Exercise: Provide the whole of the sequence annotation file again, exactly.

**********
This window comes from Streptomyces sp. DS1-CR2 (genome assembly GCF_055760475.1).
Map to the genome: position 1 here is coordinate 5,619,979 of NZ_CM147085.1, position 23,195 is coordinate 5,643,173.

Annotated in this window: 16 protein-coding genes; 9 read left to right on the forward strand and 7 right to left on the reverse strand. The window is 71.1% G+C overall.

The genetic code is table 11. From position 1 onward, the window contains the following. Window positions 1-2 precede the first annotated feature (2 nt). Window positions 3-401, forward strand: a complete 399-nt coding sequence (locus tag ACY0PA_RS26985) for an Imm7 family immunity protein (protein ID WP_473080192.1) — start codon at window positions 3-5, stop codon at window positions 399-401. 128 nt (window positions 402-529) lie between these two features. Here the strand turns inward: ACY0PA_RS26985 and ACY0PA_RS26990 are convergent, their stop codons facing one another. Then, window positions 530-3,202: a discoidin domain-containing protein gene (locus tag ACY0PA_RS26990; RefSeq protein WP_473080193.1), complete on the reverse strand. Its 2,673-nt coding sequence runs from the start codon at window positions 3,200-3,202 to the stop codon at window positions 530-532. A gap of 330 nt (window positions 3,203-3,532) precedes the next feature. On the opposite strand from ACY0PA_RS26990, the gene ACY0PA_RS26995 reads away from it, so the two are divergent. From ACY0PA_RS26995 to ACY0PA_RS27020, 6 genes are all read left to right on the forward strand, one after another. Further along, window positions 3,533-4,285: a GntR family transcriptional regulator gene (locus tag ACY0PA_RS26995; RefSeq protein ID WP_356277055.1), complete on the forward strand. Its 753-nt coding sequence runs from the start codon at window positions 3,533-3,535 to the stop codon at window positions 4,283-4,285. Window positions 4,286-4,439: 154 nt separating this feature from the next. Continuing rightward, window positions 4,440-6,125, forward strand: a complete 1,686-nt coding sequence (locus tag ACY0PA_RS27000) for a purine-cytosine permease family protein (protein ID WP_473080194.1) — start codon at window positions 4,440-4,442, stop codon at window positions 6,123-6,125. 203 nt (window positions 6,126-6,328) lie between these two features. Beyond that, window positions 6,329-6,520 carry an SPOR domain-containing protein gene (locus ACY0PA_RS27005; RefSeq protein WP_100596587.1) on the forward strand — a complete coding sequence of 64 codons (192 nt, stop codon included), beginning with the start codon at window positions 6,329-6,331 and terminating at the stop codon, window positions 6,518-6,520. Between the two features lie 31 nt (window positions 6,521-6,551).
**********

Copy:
This window comes from Streptomyces sp. DS1-CR2 (genome assembly GCF_055760475.1).
Map to the genome: position 1 here is coordinate 5,619,979 of NZ_CM147085.1, position 23,195 is coordinate 5,643,173.

Annotated in this window: 16 protein-coding genes; 9 read left to right on the forward strand and 7 right to left on the reverse strand. The window is 71.1% G+C overall.

The genetic code is table 11. From position 1 onward, the window contains the following. Window positions 1-2 precede the first annotated feature (2 nt). Window positions 3-401, forward strand: a complete 399-nt coding sequence (locus tag ACY0PA_RS26985) for an Imm7 family immunity protein (protein ID WP_473080192.1) — start codon at window positions 3-5, stop codon at window positions 399-401. 128 nt (window positions 402-529) lie between these two features. Here the strand turns inward: ACY0PA_RS26985 and ACY0PA_RS26990 are convergent, their stop codons facing one another. Then, window positions 530-3,202: a discoidin domain-containing protein gene (locus tag ACY0PA_RS26990; RefSeq protein WP_473080193.1), complete on the reverse strand. Its 2,673-nt coding sequence runs from the start codon at window positions 3,200-3,202 to the stop codon at window positions 530-532. A gap of 330 nt (window positions 3,203-3,532) precedes the next feature. On the opposite strand from ACY0PA_RS26990, the gene ACY0PA_RS26995 reads away from it, so the two are divergent. From ACY0PA_RS26995 to ACY0PA_RS27020, 6 genes are all read left to right on the forward strand, one after another. Further along, window positions 3,533-4,285: a GntR family transcriptional regulator gene (locus tag ACY0PA_RS26995; RefSeq protein ID WP_356277055.1), complete on the forward strand. Its 753-nt coding sequence runs from the start codon at window positions 3,533-3,535 to the stop codon at window positions 4,283-4,285. Window positions 4,286-4,439: 154 nt separating this feature from the next. Continuing rightward, window positions 4,440-6,125, forward strand: a complete 1,686-nt coding sequence (locus tag ACY0PA_RS27000) for a purine-cytosine permease family protein (protein ID WP_473080194.1) — start codon at window positions 4,440-4,442, stop codon at window positions 6,123-6,125. 203 nt (window positions 6,126-6,328) lie between these two features. Beyond that, window positions 6,329-6,520 carry an SPOR domain-containing protein gene (locus ACY0PA_RS27005; RefSeq protein WP_100596587.1) on the forward strand — a complete coding sequence of 64 codons (192 nt, stop codon included), beginning with the start codon at window positions 6,329-6,331 and terminating at the stop codon, window positions 6,518-6,520. Between the two features lie 31 nt (window positions 6,521-6,551).